*Click here for main page!* (under Themes > Local ritual in main menu)
Through the 1990s, one of the most fruitful sites for our fieldwork project on the Hebei plain south of Beijing was the area around Xiongxian county, just south of Bazhou, and east of the regional capital Baoding. Recently this whole region has become the centre of a vast and radical new development project to expand metropolitan Beijing; but when we used to visit, it was still very much rural.
As throughout the region covered in this growing series on Hebei, most villages here had ritual associations until the 1950s, and we found many still active in the 1990s. But here we found less vocal liturgy than further north and west on the plain, with no foshihui groups reciting precious scrolls.
Instead, ritual services were now mainly represented by the “holy pieces” of the shengguan wind ensemble to “revere the gods”—here an exceptionally rich repertoire based on long suites related to those of the temples of old Beijing. Not all these groups were still performing, but there is rich material here, not only on the ethnography of local ritual in modern times, but for scholars of the late imperial period.
I’ve just updated my page on Bazhou, one of the most rewarding counties on the Hebei plain for the study of ritual groups, with some more photos and subtle edits…
To remind you, this is part of a major series under local ritualwhere I move from occupational household groups in north Shanxi to amateur (mostly village-wide) associations on the Hebei plain, and thence to some other regions of north China.
Just for the Hebei plain, the list (sub-menu under Themes > Local ritual in the top menu) also includes
One morning in Maida Vale studios, as the great Pierre Boulez was rehearsing the BBC Symphony Orchestra, he stopped and said suavely,
“Please, we play again from measure* 180.”
Brilliant cockney percussionist Gary Kettel, from the back of the orchestra, punched the air gleefully and screamed out,
“ONE HUNDRED AND EIGHTYYY!!!”
Since Boulez’s broad erudition didn’t stretch to the world of UK darts, he was somewhat nonplussed [‘Ow you say in French?] by Gary’s recondite allusion to the fabled score of three triple 20s. Still, he and Gary always had the utmost respect for each other’s musicianship.
*Boulez always used the French word for “bar”. Endearingly, he called the cor anglais “ze English ‘orn”.
Alan Bennett’s 2011 diaries begin with typically drôle observations:
6 January. The alterations we have been having done are now pretty much finished, thanks to Max, a young Latvian who’s unsmiling but an excellent carpenter and Eugene, much jollier and from New Zealand who has supervised it all. Walking around the job this evening R. is shocked to discover in the bathroom above the bath a crudely made wooden cross. He takes this to be the work of Max who, scarcely out of his teens, already has two children and is, I imagine, Catholic. R., whose feelings about religion are more uncompromising than mine, finds the cross disturbing and is determined to ask Eugene to tell Max to take it down. I’m less exercised by it, seeing it as some sort of dedication, the sort of thing (though more crude) that a medieval workman would have put up at the completion of a job. We are both of us wrong as when Eugene is approached he explains it is not a cross at all but a makeshift coat hanger he has rigged up over the bath in order to dry his anorak.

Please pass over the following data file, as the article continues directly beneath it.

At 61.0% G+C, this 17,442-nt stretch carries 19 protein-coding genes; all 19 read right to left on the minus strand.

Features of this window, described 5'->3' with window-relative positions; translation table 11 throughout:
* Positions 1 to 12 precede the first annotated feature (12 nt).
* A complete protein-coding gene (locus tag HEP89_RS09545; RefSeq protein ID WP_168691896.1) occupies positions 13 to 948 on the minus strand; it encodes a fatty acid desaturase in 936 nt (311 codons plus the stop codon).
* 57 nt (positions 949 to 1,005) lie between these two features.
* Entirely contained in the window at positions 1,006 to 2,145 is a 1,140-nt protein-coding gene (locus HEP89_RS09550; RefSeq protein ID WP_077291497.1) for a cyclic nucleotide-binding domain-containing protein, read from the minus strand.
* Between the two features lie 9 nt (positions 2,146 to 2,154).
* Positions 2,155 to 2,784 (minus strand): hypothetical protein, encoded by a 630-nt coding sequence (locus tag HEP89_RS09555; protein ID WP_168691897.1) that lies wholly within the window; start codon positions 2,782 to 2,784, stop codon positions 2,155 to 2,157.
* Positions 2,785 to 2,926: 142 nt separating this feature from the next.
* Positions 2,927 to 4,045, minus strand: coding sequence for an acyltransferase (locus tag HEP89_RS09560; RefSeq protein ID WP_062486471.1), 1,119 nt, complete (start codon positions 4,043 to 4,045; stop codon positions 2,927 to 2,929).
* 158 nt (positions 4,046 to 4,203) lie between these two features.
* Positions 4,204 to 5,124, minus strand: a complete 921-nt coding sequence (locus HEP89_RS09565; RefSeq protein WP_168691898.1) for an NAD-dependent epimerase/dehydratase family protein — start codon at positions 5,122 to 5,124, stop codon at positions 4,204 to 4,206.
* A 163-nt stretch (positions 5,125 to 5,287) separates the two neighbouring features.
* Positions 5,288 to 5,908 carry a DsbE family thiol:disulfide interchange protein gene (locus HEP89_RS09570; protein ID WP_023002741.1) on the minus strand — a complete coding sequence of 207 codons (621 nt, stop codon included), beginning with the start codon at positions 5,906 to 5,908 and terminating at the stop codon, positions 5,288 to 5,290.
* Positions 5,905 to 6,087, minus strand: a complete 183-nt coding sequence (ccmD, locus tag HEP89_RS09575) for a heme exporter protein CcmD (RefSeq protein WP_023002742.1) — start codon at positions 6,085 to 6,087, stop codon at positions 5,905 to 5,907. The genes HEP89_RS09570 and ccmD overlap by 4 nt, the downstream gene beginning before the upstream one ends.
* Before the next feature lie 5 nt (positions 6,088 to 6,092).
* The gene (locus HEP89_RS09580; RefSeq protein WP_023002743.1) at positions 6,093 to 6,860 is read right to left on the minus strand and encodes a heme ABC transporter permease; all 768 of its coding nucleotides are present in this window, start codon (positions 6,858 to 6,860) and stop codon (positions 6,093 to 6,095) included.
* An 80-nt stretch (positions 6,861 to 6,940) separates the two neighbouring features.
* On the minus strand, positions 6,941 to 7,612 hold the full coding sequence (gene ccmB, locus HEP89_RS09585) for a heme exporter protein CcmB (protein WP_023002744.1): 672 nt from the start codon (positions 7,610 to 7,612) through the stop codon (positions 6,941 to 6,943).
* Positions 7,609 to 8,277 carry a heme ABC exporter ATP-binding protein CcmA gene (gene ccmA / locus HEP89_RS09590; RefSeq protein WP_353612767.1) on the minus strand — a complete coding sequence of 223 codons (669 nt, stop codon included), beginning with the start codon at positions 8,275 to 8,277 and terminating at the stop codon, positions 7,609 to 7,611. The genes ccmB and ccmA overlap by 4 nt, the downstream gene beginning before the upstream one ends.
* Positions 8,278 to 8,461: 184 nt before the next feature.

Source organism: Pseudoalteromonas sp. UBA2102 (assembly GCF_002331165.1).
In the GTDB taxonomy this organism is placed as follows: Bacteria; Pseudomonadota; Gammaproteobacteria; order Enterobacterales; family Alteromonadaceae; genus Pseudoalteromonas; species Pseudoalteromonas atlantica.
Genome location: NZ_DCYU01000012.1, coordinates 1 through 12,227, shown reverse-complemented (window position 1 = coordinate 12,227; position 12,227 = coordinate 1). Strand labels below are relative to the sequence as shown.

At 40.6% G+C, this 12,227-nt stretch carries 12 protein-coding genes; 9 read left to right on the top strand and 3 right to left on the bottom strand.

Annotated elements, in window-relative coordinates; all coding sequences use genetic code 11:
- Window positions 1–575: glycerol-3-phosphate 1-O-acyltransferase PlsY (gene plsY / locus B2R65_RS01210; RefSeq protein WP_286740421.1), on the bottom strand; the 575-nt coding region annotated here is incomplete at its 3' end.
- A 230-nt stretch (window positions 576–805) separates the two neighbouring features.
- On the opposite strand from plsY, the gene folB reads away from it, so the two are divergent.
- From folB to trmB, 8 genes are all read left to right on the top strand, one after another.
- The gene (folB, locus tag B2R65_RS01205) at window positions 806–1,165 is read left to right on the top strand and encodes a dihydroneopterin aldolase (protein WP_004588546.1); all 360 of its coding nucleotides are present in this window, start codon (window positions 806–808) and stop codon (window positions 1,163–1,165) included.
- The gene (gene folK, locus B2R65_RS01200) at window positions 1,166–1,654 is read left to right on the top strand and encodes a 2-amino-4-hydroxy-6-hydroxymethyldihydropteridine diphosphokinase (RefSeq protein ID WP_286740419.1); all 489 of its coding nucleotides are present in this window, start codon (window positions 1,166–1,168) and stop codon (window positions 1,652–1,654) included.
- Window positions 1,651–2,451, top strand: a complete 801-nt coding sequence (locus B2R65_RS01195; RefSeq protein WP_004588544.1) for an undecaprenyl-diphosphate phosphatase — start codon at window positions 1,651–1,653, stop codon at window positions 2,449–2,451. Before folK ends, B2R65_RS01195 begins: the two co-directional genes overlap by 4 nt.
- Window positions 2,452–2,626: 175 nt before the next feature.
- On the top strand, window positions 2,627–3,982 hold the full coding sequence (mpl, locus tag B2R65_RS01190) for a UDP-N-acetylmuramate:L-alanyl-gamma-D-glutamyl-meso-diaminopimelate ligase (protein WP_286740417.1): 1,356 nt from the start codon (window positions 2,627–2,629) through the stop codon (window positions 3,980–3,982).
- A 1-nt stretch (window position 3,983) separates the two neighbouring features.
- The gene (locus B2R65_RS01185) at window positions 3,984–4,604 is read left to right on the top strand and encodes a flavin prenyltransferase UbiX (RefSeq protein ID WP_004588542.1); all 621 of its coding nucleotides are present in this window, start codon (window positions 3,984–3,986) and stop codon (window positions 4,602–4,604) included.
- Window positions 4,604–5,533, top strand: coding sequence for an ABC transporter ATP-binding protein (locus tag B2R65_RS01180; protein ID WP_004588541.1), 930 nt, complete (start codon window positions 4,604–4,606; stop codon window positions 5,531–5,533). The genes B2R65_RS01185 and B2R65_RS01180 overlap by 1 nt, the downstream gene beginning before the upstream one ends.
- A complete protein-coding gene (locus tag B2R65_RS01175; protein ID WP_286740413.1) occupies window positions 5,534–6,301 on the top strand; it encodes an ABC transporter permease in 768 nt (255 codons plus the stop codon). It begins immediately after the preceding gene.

14 January. George Fenton tells me of a memorial service he’s been to at St Marylebone Parish Church for Maurice Murphy, the principal trumpet of the LSO, who did the opening solo in the music for Star Wars. The service due to kick off at eleven thirty, George arrives with ten minutes to spare only to find the church already full, the congregation seated, silent and expectant. It beings promptly at eleven thirty with everyone behaving impeccably and not a cough or a rustle throughout. And he realizes that it’s because they are all musicians and orchestral players for whom this is like any other concert and where the same rules apply.
This is a new addition to a budding series on Daoist and Buddhist ritual groups on the Hebei plain south of Beijing. The elongated county of Bazhou lies just south of Langfang, Yongqing, and Gu’an. Rather as I did for the southern suburbs of Beijing, here I introduce two main ritual groups:
the Daoist tradition of Zhangzhuang village comes from a former Orthodox Unity temple;
the Gaoqiao village association nearby derives from a former Buddhist temple.
As we move south and east from Houshan, vocal liturgy tends to become subsidiary to the magnificent “holy pieces” of the classic shengguan wind ensemble deriving from the temples of old Beijing—notably the lengthy suites (daqu) whose most majestic form is to be found around Xiongxian county (major page here!).
And as this series of articles on local ritual expands from north Shanxi to Hebei, it’s becoming something of an alternative, grass-roots, history of 20th-century north China through successive social and political vicissitudes.
Thou art gone up on high; Thou hast led captivity captive, and received gifts for men…
Giving Handel and his librettist Jennens** the benefit of the doubt for sexist language, don’t forget the brilliant T-shirt of female composers—”Breaks the ice at parties”, in the words of Monty Python (who did rather let themselves down* on gender equality).
Such seasonal gifts will make a welcome change from socks and after-shave, and can be enjoyed over a sherry in a party hat while blowing a paper horn—a relative of the vuvuzela, perhaps? Laurence Picken could have enlightened us. You can play the party game of identifying festive toy instruments under the Sachs-Hornbostel system (or play Spot the Difference with Daoist ritual paintings, like the Judgment Officers here). The paper horn also evokes the conch in Daoist ritual—indeed, it would make a suitable companion to these early Daoist instruments of the Li family.